• Minimum six month jail term and $2,100 fine (six months and twenty days and $2,500 for refusing testing)
  • Eight year license suspension without work-only license and suspension of right to register a vehicle
  • Drivers must install an Ignition Interlock Device for four years AFTER the suspension
  • Most judges routinely exceed these minimums at sentencing.

DUIs with Accident with Serious Injury

  • Maximum penalty of five years in prison, $5,000 fine and two-year probation
  • Minimum six month jail term and $2,100 fine (six months and twenty days and $2,500 for refusing testing)
  • Six year license suspension without work-only license and suspension of right to register a vehicle
  • Suspension may be shortened to three years if Ignition Interlock Device is installed for three years
  • Judges almost all exceed these minimums at sentencing.

Accident with Death or Prior Felony DUI

A Maine DUI with an accident causing a death or where the driver has a prior felony DUI conviction are Class B felonies.

The consequences for these DUI offenses are:

  • Maximum penalty of ten years in prison, $20,000 fine and three-year probation
  • Minimum six month jail term, fine of not less than $2,100
  • Ten-year license suspension without a work-only license and the suspension of the right to register a vehicle
  • Judges almost all exceed these minimums at sentencing.

Bureau of Motor Vehicle Suspensions
Excessive Blood-Alcohol or Breath-Alcohol Content

The Maine Bureau of Motor Vehicles will suspend the license of a driver with a BAC or BrAC of .08% or more (or a minor with any detectable BAC or BrAC) for the periods listed above for convictions. This suspension can take place even before you go to court! It runs concurrently with any suspension imposed for the DUI conviction; it is initiated by the officer filing a report with the Secretary of State.

A hearing must be requested within ten days of the date of suspension. Any suspension imposed will remain in effect, even if the person is acquitted of the criminal OUI charge.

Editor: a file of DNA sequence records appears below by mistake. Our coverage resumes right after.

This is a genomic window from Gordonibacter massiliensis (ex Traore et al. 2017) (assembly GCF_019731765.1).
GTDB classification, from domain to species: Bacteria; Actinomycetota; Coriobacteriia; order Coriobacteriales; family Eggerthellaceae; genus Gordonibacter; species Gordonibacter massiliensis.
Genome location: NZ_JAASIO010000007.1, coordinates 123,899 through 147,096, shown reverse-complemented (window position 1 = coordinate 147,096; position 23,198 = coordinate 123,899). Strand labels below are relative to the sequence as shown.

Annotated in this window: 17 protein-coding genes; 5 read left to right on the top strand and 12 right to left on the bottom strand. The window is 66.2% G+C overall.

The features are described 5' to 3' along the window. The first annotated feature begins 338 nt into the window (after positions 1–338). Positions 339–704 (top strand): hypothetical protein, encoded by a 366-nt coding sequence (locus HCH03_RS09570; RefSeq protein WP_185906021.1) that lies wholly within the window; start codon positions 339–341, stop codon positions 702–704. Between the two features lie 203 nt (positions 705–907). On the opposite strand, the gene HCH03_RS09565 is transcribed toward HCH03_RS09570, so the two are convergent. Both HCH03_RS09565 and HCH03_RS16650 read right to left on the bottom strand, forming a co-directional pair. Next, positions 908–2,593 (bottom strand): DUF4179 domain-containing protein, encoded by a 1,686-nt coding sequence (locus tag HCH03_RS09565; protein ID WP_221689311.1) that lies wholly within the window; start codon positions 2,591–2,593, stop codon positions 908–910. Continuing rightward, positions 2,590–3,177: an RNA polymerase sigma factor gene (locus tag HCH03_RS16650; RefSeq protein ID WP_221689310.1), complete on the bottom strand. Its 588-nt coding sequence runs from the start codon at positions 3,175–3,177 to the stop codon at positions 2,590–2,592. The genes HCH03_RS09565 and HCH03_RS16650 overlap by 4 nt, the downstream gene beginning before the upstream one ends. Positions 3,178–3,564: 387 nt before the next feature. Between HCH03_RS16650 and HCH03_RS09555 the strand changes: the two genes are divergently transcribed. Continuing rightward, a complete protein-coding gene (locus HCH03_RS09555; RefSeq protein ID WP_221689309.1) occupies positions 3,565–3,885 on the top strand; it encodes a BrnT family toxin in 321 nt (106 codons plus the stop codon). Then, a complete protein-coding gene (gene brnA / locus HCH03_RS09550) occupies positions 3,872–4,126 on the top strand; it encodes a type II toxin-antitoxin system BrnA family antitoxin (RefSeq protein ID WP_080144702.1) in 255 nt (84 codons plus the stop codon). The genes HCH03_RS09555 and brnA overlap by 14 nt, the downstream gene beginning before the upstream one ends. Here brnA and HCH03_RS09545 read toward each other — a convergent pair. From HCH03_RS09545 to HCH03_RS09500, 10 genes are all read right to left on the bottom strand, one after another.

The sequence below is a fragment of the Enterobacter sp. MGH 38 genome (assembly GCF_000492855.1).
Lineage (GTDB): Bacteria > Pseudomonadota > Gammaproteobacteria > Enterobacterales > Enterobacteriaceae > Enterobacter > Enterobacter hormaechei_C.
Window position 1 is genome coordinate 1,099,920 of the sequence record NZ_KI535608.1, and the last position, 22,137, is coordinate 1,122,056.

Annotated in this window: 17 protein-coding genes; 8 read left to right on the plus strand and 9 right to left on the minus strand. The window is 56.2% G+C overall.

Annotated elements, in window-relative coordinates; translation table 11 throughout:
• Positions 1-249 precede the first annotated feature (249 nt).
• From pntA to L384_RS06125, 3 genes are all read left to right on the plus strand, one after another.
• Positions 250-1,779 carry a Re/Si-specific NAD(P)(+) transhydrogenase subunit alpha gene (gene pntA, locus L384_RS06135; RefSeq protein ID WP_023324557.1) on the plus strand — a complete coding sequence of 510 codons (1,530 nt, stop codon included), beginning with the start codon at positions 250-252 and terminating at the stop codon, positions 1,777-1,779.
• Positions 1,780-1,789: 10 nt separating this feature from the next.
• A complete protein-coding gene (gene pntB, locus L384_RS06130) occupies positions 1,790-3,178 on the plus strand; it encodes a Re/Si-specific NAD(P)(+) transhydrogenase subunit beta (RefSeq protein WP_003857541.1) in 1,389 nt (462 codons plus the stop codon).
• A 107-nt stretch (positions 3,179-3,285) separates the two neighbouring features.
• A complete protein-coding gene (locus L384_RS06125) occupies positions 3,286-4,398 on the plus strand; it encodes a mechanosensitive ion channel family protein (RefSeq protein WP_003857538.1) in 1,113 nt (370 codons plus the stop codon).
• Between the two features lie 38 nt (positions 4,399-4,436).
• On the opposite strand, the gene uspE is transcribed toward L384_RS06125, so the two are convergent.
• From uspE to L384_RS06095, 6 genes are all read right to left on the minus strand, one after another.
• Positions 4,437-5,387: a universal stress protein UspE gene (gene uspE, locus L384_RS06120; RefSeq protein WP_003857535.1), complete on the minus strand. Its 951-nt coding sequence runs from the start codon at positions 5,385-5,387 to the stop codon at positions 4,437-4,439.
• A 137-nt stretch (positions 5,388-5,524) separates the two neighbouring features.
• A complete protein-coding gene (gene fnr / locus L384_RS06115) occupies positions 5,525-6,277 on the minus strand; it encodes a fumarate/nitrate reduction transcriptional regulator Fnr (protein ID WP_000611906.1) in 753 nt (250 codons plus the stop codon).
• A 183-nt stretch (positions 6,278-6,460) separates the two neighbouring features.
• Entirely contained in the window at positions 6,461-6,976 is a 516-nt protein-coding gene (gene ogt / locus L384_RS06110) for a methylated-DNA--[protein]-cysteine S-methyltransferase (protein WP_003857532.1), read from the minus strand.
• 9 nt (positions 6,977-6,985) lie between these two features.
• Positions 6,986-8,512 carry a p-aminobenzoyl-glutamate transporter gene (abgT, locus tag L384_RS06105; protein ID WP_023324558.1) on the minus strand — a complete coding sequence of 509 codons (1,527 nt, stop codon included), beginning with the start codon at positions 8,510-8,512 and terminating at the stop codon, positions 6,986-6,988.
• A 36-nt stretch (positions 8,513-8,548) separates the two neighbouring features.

If a driver 21 years or older has a passenger under the age of 21, an additional 275-day suspension will be imposed. A driver under age 21 who has a passenger under 21 will have an additional 180-day suspension imposed.

Refusals

A breath test is the usual test given by the police. A blood or urine test can be given at the officer’s discretion; the officer chooses the type of test. The driver has no right to choose the type of test. A urine test is used in drug DUI cases.

Before determining that a person has refused a test, the officer must advise the person of the penalties for refusing testing; that refusal is admissible in court. If the advisement is not correctly given, the refusal suspension and additional penalties noted above are not assessed, and/or the refusal is not admissible in court. If a person chooses to take the test, there is no requirement that the officer advise the person of the consequences of refusing.

Penalties for Refusal

  • A 275-day license suspension for a first refusal
  • A two-year license suspension for a second refusal within 10 years
  • A four-year license suspension for a third refusal within 10 years
  • A six-year license suspension for a fourth refusal within 10 years
  • An 18-month license suspension for a first refusal by a driver under the age of 21
  • A 30-month license suspension for a second refusal by a driver under the age of 21

There are additional jail and fine penalties for refusing a test if you are also convicted of DUI. (See penalties above noted for convictions.) In addition, the fact that you refused a test is admissible in court against you.

Reporting Suspensions to Your Home State or Province

Maine reports all suspensions to your home state or Canadian province. Whether your state or province will act on that report is up to them. Some states, Massachusetts for example, will honor all out-of-state suspensions. Other states will not honor administrative suspensions.

All states and provinces honor suspensions for an actual Maine DUI conviction. The conviction suspension may be longer in your home state or province, depending upon your driving record.